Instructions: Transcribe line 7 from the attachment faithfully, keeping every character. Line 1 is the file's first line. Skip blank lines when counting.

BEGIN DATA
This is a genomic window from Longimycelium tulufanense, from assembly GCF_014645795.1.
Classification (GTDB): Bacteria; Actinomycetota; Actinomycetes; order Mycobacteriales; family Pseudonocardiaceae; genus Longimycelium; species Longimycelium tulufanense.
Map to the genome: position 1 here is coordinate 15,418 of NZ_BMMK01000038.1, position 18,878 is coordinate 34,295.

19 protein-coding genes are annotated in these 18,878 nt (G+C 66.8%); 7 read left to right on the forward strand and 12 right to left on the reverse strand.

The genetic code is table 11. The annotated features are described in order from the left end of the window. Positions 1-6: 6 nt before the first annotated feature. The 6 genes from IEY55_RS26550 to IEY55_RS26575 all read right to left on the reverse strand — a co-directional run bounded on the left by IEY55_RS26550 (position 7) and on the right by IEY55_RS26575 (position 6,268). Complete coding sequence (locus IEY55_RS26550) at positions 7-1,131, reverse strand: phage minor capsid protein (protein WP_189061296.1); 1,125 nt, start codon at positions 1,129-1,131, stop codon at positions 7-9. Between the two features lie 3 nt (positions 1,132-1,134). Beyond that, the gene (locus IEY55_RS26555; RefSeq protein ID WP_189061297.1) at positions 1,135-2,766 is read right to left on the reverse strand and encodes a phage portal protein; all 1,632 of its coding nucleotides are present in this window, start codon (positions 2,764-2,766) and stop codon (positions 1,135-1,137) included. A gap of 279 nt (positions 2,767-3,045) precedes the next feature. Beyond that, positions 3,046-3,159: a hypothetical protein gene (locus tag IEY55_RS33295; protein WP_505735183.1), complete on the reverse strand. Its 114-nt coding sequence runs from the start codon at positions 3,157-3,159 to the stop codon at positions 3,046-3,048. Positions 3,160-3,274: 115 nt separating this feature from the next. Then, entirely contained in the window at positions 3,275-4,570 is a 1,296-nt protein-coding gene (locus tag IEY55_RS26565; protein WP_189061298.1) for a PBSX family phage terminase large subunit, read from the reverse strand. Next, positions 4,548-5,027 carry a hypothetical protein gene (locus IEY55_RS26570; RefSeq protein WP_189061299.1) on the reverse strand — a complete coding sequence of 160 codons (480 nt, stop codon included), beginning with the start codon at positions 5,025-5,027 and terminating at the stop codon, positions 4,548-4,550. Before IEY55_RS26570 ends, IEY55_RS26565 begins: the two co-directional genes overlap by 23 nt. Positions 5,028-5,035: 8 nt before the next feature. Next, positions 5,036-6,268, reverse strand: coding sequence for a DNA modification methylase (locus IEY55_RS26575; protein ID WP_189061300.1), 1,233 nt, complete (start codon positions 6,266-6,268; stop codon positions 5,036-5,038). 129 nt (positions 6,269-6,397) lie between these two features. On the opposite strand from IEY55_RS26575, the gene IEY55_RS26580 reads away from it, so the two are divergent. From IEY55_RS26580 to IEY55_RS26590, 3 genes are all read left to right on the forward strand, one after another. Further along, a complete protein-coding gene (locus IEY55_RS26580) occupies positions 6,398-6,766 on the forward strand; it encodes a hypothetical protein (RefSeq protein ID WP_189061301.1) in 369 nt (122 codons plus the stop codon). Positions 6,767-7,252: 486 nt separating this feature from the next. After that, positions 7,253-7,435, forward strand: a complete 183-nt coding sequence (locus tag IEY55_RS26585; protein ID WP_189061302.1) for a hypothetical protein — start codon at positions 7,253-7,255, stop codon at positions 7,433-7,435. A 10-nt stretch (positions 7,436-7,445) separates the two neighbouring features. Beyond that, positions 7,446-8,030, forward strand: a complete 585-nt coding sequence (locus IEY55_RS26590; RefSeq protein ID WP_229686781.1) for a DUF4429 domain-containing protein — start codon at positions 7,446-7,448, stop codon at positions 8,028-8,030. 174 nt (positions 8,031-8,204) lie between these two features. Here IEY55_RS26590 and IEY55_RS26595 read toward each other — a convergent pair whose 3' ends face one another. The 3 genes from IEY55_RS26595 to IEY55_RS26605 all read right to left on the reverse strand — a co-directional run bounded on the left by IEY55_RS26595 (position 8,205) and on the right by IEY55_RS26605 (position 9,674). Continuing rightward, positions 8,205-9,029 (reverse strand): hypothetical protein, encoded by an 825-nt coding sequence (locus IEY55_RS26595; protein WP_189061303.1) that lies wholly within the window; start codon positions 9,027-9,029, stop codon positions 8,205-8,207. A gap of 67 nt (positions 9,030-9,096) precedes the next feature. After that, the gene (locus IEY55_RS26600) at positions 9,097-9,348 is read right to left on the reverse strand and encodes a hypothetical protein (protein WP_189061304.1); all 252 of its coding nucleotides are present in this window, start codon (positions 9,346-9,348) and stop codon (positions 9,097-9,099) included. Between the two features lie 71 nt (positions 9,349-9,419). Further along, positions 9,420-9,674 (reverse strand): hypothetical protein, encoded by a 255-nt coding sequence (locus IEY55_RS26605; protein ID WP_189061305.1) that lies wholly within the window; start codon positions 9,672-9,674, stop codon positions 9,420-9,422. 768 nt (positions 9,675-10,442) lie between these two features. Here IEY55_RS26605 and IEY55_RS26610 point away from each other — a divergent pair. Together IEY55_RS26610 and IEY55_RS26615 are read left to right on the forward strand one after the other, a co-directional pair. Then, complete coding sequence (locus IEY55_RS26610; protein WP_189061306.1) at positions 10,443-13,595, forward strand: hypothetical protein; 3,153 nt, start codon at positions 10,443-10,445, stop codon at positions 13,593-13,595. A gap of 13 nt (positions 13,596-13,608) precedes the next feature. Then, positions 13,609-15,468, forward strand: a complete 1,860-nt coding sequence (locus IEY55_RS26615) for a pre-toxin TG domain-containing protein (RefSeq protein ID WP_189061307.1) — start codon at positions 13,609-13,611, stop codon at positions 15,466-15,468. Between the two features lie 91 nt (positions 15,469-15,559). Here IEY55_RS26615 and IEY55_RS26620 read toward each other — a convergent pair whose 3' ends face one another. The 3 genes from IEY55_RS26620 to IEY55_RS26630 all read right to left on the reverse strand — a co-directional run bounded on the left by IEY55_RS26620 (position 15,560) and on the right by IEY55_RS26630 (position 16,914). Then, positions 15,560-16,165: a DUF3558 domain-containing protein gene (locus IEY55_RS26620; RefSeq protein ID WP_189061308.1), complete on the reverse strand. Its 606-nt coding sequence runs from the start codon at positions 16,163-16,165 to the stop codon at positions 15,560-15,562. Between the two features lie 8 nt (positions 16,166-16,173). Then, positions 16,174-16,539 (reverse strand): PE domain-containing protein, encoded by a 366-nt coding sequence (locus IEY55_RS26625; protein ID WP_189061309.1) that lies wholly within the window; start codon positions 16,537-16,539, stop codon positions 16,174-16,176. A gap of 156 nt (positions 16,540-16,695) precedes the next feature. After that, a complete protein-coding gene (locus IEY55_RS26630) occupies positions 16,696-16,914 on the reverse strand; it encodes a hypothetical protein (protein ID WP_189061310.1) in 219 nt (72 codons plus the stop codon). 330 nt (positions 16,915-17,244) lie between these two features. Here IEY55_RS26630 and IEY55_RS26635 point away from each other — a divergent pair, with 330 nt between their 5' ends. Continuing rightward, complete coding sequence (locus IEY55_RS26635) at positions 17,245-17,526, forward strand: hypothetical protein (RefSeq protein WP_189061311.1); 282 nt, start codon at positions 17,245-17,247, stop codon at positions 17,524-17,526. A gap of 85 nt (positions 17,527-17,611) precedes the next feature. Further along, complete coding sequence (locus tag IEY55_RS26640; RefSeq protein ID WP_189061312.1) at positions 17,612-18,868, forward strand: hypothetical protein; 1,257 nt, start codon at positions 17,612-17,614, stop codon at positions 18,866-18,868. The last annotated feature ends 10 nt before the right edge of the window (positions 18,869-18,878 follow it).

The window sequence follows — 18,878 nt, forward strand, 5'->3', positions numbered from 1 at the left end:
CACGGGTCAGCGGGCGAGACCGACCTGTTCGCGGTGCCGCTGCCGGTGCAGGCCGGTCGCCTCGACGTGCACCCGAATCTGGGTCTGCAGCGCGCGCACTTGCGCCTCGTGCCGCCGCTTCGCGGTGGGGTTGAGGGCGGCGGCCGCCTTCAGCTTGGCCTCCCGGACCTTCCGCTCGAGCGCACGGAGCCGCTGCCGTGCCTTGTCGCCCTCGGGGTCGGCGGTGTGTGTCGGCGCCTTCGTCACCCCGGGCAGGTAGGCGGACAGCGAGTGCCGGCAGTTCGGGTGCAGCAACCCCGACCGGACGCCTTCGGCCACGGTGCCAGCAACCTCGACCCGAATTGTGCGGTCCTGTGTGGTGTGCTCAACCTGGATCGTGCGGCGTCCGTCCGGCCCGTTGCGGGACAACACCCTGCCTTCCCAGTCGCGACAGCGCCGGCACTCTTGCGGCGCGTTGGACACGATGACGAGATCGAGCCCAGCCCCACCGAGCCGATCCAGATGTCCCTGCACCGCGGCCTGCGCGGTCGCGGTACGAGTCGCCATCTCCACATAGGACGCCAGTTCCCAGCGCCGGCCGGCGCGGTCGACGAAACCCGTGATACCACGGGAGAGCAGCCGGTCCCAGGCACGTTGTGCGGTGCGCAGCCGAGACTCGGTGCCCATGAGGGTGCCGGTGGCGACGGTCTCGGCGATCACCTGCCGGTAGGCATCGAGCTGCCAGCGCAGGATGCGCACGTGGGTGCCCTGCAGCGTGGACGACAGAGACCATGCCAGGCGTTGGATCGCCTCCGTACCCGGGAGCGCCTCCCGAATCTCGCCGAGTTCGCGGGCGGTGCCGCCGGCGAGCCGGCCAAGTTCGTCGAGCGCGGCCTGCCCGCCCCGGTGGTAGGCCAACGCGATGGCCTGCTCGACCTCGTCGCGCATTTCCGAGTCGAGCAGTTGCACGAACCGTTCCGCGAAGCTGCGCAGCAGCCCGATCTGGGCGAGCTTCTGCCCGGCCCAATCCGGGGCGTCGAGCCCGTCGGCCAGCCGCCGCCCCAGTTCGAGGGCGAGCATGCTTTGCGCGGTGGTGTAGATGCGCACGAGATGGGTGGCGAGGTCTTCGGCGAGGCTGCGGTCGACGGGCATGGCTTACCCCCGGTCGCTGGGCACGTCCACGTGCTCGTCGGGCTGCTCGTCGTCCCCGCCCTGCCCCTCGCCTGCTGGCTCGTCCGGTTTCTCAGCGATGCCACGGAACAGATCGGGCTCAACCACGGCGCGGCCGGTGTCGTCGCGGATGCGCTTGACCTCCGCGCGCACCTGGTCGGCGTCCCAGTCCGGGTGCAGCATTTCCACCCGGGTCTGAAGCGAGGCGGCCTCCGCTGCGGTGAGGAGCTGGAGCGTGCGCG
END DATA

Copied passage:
CACGGGTCAGCGGGCGAGACCGACCTGTTCGCGGTGCCGCTGCCGGTGCAGGCCGGTCGCCTCGACGTGCACCCGAATCTGGGTCTGCAGCGCGCGCACTTGCGCCTCGTGCCGCCGCTTCGCGGTGGGGTTGAGGGCGGCGGCCGCCTTCAGCTTGGCCTCCCGGACCTTCCGCTCGAGCGCACGGAGCCGCTGCCGTGCCTTGTCGCCCTCGGGGTCGGCGGTGTGTGTCGGCGCCTTCGTCACCCCGGGCAGGTAGGCGGACAGCGAGTGCCGGCAGTTCGGGTGCAGCAACCCCGACCGGACGCCTTCGGCCACGGTGCCAGCAACCTCGACCCGAATTGTGCGGTCCTGTGTGGTGTGCTCAACCTGGATCGTGCGGCGTCCGTCCGGCCCGTTGCGGGACAACACCCTGCCTTCCCAGTCGCGACAGCGCCGGCACTCTTGCGGCGCGTTGGACACGATGACGAGATCGAGCCCAGCCCCACCGAGCCGATCCAGATGTCCCTGCACCGCGGCCTGCGCGGTCGCGGTACGAGTCGCCATCTCCACATAGGACGCCAGTTCCCAGCGCCGGCCGGCGCGGTCGACGAAACCCGTGATACCACGGGAGAGCAGCCGGTCCCAGGCACGTTGTGCGGTGCGCAGCCGAGACTCGGTGCCCATGAGGGTGCCGGTGGCGACGGTCTCGGCGATCACCTGCCGGTAGGCATCGAGCTGCCAGCGCAGGATGCGCACGTGGGTGCCCTGCAGCGTGGACGACAGAGACCATGCCAGGCGTTGGATCGCCTCCGTACCCGGGAGCGCCTCCCGAATCTCGCCGAGTTCGCGGGCGGTGCCGCCGGCGAGCCGGCCAAGTTCGTCGAGCGCGGCCTGCCCGCCCCGGTGGTAGGCCAACGCGATGGCCTGCTCGACCTCGTCGCGCATTTCCGAGTCGAGCAGTTGCACGAACCGTTCCGCGAAGCTGCGCAGCAGCCCGATCTGGGCGAGCTTCTGCCCGGCCCAATCCGGGGCGTCGAGCCCGTCGGCCAGCCGCCGCCCCAGTTCGAGGGCGAGCATGCTTTGCGCGGTGGTGTAGATGCGCACGAGATGGGTGGCGAGGTCTTCGGCGAGGCTGCGGTCGACGGGCATGGCTTACCCCCGGTCGCTGGGCACGTCCACGTGCTCGTCGGGCTGCTCGTCGTCCCCGCCCTGCCCCTCGCCTGCTGGCTCGTCCGGTTTCTCAGCGATGCCACGGAACAGATCGGGCTCAACCACGGCGCGGCCGGTGTCGTCGCGGATGCGCTTGACCTCCGCGCGCACCTGGTCGGCGTCCCAGTCCGGGTGCAGCATTTCCACCCGGGTCTGAAGCGAGGCGGCCTCCGCTGCGGTGAGGAGCTGGAGCGTGCGCG